• While I’ve, typically, posted under the moniker “RationalObservationist” on the old AmRen, I’ve used a pseudonym (though one that is closely related to my own name) on sites like DISQUS.

    I suppose the only probable explanations for such a phenomenon — if it isn’t a statistical fluke — is that those registered with aliases, though desiring to keep identity hidden, have more of a vested interest in the topic at hand; so they’re much more concise or intelligent and well-thought out with their posts. Though, when related to a particular topic, that only, of course, applies to sites in which one isn’t required to register and log in to comment.

    The other completely intuition-based, out-of-the-air guess is that it takes a bit of creativity to conjure a decent pseudonym; maybe they’re a bit more witty and/or knowledgeable (many of their names are of obscure origin, or are from historical figures, such as poets, philosophers, authors etc).

    • You’re Afro-Japanese?
      If yes, that surely must be a rare combination.

      • Yes. It’s pretty rare. It’s probably the rarest among  Afro-Asians. Black/Asian is pretty rare, all together.  Though, in Japan, Black military personnel, or African “immigrant”, and Japanese women couples aren’t too uncommon, mainly in Roppongi, Tokyo and Okinawa.

        I should note that I had a Japanese grandmother, as opposed to a full-fledged Japanese parent.

  • Anonymous

    I don’t know. I do know that here in Amren, I posted a comment, got it deleted by the mod for whatever  random reason ,and then posted it again, and it was left alone. I also complained by email.  But I don’t care about using my real name.  I’m guess I’m too stupid to make a fun , witty, name. I’m just not a happening kat.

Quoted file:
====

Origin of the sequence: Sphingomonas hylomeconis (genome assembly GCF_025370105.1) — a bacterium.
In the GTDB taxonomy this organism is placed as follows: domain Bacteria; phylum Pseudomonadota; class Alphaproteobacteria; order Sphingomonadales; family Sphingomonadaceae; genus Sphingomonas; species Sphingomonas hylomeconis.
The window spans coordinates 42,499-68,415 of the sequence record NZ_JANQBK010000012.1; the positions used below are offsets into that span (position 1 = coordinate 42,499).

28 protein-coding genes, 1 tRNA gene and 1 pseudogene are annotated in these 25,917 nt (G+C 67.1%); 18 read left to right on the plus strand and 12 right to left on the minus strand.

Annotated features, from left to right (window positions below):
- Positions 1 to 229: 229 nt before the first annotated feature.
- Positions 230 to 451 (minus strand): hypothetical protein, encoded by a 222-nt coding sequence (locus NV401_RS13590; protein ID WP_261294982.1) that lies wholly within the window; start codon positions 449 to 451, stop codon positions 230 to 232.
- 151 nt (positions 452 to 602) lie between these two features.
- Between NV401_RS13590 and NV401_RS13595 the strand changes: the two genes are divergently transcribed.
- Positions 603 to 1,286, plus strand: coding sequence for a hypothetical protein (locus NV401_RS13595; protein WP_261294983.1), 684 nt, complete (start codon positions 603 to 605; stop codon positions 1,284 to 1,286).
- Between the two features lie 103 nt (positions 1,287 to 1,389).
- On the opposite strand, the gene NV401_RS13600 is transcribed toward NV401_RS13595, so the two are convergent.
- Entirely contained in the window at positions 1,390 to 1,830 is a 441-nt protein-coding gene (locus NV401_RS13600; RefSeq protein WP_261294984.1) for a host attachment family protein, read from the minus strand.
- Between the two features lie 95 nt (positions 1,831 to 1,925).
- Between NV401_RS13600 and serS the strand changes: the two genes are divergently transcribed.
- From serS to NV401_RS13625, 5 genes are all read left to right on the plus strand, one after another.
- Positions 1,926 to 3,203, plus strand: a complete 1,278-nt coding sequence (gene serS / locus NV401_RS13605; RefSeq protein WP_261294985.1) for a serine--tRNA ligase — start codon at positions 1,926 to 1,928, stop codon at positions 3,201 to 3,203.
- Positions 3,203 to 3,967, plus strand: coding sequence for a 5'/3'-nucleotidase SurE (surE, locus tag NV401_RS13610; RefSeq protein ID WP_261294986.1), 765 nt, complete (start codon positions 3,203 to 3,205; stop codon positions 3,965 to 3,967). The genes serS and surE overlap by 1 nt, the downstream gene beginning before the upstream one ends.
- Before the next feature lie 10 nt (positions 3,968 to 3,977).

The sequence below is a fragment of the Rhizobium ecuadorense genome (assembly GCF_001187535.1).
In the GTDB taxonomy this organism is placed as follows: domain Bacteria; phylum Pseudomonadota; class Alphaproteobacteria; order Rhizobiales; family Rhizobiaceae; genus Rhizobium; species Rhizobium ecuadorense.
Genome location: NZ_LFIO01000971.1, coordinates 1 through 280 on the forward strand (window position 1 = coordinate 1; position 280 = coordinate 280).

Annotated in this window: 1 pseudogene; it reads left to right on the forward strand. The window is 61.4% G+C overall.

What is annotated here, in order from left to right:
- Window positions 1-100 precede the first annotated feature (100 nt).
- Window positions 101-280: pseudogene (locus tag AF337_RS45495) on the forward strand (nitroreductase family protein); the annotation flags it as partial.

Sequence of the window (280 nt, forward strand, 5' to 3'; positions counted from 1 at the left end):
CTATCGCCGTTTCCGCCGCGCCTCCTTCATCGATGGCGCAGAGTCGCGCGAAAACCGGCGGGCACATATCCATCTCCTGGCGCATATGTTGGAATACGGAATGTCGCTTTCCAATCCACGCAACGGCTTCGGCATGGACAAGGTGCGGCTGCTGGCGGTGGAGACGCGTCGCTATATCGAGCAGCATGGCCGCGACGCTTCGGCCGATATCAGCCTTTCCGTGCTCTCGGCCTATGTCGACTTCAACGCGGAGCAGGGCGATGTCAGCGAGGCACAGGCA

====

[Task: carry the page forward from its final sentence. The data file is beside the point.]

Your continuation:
I hope the Illuminati doesn’t find me tho. They’re a real pain.

  • John Maddox

    I’ve always thought that the editors at AmRen have been more than fair. Over the last year or so I’ve probably only had two or three comments rejected and that many edited. Want to have some fun? Try engaging the libs over at Huffington Post. Opposing points of view are nearly always rejected or latter removed. 

    • The Free Republic site is truly Orwellian. According to former members, the instant a post runs counter to neocon open-borders orthodoxy, that person is permanently banned and all his earlier posts are deleted. IOW, he becomes an unperson.

  • Anonymous

    “I am disappointed that Amren now requires my e-mail address, however I
    will still contribute if I feel I have something worthwhile to say.”

    As Sonya610 said, “Anyone with common sense NEVER uses their real name online unless they are engaging in a financial transaction or advertising for business/publicity reasons.”

    I’ve been known to create new E-mail accounts for the purpose of responding to one particular post, if it’s a website that I believe may be home to antifa trolls. I have probably created and/or forgotten about at least seventy-five E-mail accounts since I started using the Internet.

  • Anonymous

    This comment probably belongs under the Ron Paul article, but you listing all of this terrifying legislation that has been passed, much of it recently, then throw in SOPA which is the latest attempt to limit freedom, it makes me wonder if the people who desire such things have instituted a crash program because they fear a Paul presidency where all this garbage would be vetoed.

  • It sure is. In fact, I’m using one now.

  • Anonymous

    It is fine to leave your name when comment. If you worry about being heavily associate with that you saying and that it might come back to you later then 1 be careful with your comment. Support and discuss the blog post in a civil manner or 2 just leave your first name or last name because I’m sure there are more than enough people with the same name are on the internet commenting everyday.

    Jump Branding & Design Inc.

  • Anonymous

    You may also want to try sarahmaidofalbion blog. Lots of interesting articles and links to other sites.